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The trouble with web browsers is...


...that they only really work well in a perfect world. We don't live in a perfect world.

I've just responded to a post by John Johnson at Sandaig Primary School, where he discusses the length of time it takes kids for to post to a weblog. You can read my thoughts there, so I shan't repeat them, apart from what I feel is mostly a software issue rather than a human one.

John comments that many of the blog articles that his pupils create, 'fall by the wayside' and don't get completed. We can all empathise with that - it happens often in schools. The issue in the case of blogging is that there are few online tools that allows the user to save their work as draft, yet so many software tools on our computers do. We are all accustomed to being able to do that - except here in a web browser window.

There are some tools that allow blog articles to be saved as draft. Plone, Drupal to name a few - and there are others, but it relies on the Content Management Software (CMS) to have a function to store an article as draft. This is ok-ish, but not a complete solution. Let me explain.

Have you ever had a situation where your web browser has crashed or quit unexpectedly whilst writing within a textbox or completing a long (or short!) web form? Have you ever had a web form fail after you have attempted to submit the form? When was the last time you accidentally quit the web browser and subsequently lost all the open browser windows as well? - something of a major fault with tabbed browsing I think.

It seems to me that web browsers need to be better developed to cope with such problems. Why isn't it possible to save the contents of a web browser form as a file? Why is it that forms can be exported into comma / tab separated format and imported to another browser window? Why can't the web browser itself become the WYSIWYG editor for forms and text boxes that support HTML? These developments seem obvious to me, yet, as far as I know, there isn't a browser that manages to achieve these developments - at all.

Often, when issues arise when using technology, it really isn't the fault of the user but the designer / developer / programmer who produced the technology in the first instance. I am sure much of John's issues and that of his pupils' would be overcome by the simple introduction of proper versioning / editing tools in web browser software. Might we see this anytime soon? Maybe it will feature in the next revision of Mac OS X, Leopard - according to Apple there are heaps of new features they have yet to disclose and mention. Maybe Flock or Firefox might get there first?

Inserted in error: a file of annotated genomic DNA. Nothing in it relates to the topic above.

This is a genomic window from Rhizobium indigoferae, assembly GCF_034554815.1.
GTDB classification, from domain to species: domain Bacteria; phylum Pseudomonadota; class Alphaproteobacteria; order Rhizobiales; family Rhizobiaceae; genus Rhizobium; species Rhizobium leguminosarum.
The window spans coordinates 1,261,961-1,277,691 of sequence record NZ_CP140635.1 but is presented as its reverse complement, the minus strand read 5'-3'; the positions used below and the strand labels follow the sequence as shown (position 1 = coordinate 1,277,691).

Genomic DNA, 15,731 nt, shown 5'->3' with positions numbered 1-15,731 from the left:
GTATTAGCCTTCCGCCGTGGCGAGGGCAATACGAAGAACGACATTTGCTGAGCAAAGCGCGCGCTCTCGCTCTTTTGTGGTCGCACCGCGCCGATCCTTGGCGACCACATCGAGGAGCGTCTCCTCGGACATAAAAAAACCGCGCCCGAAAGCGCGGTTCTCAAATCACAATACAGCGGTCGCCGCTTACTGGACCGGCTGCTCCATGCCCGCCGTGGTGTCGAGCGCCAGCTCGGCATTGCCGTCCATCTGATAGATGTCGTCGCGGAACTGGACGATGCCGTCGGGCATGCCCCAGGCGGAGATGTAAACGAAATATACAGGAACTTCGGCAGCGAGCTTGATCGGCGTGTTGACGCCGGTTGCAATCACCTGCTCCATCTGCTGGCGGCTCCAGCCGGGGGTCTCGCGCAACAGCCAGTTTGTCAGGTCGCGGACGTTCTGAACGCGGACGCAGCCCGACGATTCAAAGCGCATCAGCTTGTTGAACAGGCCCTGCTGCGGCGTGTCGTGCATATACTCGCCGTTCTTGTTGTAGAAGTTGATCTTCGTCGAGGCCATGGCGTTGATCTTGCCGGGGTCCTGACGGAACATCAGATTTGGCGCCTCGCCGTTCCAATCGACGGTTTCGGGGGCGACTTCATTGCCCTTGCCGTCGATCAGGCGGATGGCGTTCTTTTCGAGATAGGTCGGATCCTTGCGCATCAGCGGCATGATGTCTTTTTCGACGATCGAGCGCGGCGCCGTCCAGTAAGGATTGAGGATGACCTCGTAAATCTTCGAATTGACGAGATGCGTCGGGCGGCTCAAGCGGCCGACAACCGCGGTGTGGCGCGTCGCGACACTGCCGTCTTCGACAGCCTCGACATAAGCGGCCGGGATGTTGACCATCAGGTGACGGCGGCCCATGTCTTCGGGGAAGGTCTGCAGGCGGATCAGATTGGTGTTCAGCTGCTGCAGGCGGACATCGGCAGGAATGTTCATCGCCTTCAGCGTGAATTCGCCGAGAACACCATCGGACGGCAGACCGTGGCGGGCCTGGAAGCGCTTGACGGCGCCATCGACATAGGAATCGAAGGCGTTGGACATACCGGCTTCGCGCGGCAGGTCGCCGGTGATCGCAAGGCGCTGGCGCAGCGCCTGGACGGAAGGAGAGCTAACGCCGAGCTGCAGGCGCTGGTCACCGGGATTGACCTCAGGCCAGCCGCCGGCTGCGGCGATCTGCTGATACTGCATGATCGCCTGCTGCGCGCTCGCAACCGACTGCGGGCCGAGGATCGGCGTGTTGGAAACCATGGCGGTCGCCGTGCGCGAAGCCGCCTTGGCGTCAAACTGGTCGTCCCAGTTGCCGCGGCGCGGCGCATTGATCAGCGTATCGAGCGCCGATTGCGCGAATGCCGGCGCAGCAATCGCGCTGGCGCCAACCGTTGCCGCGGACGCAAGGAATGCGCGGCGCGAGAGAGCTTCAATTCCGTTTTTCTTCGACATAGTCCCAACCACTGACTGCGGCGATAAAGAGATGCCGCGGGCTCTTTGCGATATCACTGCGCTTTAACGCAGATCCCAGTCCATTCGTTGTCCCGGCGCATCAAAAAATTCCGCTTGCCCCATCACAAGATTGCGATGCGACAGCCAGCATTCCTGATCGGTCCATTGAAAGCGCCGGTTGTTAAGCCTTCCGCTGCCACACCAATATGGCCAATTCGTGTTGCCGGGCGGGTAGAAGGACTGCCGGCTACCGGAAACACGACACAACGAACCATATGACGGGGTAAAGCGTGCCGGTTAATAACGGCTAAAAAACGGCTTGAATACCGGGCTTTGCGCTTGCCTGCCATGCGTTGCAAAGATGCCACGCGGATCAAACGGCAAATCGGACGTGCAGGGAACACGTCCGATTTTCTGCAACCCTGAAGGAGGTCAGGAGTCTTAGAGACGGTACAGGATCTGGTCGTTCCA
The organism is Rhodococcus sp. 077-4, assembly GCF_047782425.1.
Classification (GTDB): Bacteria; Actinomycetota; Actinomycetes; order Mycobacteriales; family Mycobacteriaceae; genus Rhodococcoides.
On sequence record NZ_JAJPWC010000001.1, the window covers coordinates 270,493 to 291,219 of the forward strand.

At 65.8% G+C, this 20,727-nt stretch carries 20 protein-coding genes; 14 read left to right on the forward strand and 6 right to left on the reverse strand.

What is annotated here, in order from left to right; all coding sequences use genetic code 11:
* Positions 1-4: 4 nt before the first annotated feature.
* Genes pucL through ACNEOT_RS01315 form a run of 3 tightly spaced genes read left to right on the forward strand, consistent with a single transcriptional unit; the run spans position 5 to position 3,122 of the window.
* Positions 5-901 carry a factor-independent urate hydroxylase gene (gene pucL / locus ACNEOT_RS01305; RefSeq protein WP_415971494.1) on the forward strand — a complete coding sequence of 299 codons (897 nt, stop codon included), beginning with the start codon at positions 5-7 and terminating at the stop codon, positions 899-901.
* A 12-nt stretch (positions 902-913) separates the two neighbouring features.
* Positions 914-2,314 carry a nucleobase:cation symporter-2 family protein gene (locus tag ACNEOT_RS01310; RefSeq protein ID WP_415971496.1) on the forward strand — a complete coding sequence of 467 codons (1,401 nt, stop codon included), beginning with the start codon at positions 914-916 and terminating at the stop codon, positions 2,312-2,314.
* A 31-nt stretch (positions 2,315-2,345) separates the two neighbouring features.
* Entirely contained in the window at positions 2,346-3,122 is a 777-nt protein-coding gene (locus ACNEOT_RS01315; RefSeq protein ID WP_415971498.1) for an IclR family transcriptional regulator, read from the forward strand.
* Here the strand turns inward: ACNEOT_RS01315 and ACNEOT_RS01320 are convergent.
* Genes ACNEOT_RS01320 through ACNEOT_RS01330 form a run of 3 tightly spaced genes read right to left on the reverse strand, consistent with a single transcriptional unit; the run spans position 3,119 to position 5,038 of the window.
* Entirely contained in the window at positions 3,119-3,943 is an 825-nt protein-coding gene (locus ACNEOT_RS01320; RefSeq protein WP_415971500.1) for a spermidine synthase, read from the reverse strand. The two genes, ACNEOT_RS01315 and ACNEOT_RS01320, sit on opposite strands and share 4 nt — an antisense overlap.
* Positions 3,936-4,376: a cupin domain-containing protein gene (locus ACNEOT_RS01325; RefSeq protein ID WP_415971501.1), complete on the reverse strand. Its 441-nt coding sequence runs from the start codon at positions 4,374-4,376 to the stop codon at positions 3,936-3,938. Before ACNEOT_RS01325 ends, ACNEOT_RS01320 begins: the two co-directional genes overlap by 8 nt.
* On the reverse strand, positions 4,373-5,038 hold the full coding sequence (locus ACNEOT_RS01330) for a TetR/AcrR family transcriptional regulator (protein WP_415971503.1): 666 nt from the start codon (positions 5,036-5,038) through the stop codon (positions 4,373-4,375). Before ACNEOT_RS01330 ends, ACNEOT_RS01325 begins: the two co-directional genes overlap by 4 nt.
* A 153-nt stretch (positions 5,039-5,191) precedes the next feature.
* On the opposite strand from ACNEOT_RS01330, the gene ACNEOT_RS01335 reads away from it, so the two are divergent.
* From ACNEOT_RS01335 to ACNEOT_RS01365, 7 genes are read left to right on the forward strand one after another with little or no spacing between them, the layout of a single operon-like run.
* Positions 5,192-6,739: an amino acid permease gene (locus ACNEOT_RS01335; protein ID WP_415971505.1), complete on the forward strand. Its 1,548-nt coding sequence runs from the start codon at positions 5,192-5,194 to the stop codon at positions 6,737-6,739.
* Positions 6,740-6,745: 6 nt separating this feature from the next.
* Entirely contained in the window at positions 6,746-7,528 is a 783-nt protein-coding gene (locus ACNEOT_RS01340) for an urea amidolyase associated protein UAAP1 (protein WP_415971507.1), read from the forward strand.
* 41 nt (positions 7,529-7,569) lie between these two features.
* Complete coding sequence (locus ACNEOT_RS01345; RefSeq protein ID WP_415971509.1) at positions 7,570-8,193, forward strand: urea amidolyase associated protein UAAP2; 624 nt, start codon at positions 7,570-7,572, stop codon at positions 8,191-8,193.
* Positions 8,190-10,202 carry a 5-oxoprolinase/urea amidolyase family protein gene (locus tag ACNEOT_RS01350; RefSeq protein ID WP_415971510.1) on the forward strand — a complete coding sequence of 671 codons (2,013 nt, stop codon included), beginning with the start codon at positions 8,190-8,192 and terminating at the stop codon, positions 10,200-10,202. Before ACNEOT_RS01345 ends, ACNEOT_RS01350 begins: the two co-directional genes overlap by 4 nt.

Browser software can be better... heaps better.


Last term I was teaching a module on new media and we were looking at new media art (which encompasses loads of things!), blogging, web fictions and all sorts of fun things. Each class I had the students (I tried anyway!) leave a comment on the class blog. This was a bit of an experiment I thought I'd try. Of course, in the last 10 min. of each seminar when everyone was trying to post a comment, everything would crash and all comments would be lost. We ended up commenting in batches but first we'd all draft something in word (I know, it does kind of take away from the instantaneity of the experience) but at least then the students wouldn't lose their info.

What a pity. Is the class blog still active?

Odd that no matter how many times you explain that when software tools let us down, we have to be patient and tolerant of such situations. It wouldn't be so bad if users could attempt to save their work before submitting - but they can't. So even when users are well versed on taking steps to preserve their work, it's just not an option, unless you duck out and into some other application where work can be edited and saved.